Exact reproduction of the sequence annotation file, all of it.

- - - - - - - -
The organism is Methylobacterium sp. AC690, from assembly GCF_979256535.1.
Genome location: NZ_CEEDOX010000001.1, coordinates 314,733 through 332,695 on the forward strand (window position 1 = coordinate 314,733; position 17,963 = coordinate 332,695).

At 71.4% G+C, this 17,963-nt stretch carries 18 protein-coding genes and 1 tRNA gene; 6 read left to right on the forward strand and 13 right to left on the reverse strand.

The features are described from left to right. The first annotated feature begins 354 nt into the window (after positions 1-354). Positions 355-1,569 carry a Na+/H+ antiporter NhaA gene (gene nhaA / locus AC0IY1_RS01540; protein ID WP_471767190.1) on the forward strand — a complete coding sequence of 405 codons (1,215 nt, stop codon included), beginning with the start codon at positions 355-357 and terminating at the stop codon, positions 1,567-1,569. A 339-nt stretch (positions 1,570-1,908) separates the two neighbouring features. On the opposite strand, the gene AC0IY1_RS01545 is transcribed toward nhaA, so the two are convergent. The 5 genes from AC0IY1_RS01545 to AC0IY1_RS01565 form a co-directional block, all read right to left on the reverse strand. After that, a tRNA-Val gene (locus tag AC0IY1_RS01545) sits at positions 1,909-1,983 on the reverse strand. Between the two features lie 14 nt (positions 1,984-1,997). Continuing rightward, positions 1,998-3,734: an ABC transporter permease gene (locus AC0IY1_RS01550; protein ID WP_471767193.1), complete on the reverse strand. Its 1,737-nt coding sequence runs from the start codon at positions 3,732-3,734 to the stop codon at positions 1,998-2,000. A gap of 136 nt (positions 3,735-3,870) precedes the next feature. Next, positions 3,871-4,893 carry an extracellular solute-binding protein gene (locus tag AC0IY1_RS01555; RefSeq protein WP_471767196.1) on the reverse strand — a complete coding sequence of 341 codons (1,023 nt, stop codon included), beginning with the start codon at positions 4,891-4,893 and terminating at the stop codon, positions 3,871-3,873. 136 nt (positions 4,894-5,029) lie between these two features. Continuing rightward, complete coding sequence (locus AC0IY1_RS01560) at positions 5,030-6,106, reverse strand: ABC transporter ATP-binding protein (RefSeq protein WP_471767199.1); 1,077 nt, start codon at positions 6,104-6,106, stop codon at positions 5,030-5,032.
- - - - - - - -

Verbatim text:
The organism is Methylobacterium sp. AC690, from assembly GCF_979256535.1.
Genome location: NZ_CEEDOX010000001.1, coordinates 314,733 through 332,695 on the forward strand (window position 1 = coordinate 314,733; position 17,963 = coordinate 332,695).

At 71.4% G+C, this 17,963-nt stretch carries 18 protein-coding genes and 1 tRNA gene; 6 read left to right on the forward strand and 13 right to left on the reverse strand.

The features are described from left to right. The first annotated feature begins 354 nt into the window (after positions 1-354). Positions 355-1,569 carry a Na+/H+ antiporter NhaA gene (gene nhaA / locus AC0IY1_RS01540; protein ID WP_471767190.1) on the forward strand — a complete coding sequence of 405 codons (1,215 nt, stop codon included), beginning with the start codon at positions 355-357 and terminating at the stop codon, positions 1,567-1,569. A 339-nt stretch (positions 1,570-1,908) separates the two neighbouring features. On the opposite strand, the gene AC0IY1_RS01545 is transcribed toward nhaA, so the two are convergent. The 5 genes from AC0IY1_RS01545 to AC0IY1_RS01565 form a co-directional block, all read right to left on the reverse strand. After that, a tRNA-Val gene (locus tag AC0IY1_RS01545) sits at positions 1,909-1,983 on the reverse strand. Between the two features lie 14 nt (positions 1,984-1,997). Continuing rightward, positions 1,998-3,734: an ABC transporter permease gene (locus AC0IY1_RS01550; protein ID WP_471767193.1), complete on the reverse strand. Its 1,737-nt coding sequence runs from the start codon at positions 3,732-3,734 to the stop codon at positions 1,998-2,000. A gap of 136 nt (positions 3,735-3,870) precedes the next feature. Next, positions 3,871-4,893 carry an extracellular solute-binding protein gene (locus tag AC0IY1_RS01555; RefSeq protein WP_471767196.1) on the reverse strand — a complete coding sequence of 341 codons (1,023 nt, stop codon included), beginning with the start codon at positions 4,891-4,893 and terminating at the stop codon, positions 3,871-3,873. 136 nt (positions 4,894-5,029) lie between these two features. Continuing rightward, complete coding sequence (locus AC0IY1_RS01560) at positions 5,030-6,106, reverse strand: ABC transporter ATP-binding protein (RefSeq protein WP_471767199.1); 1,077 nt, start codon at positions 6,104-6,106, stop codon at positions 5,030-5,032.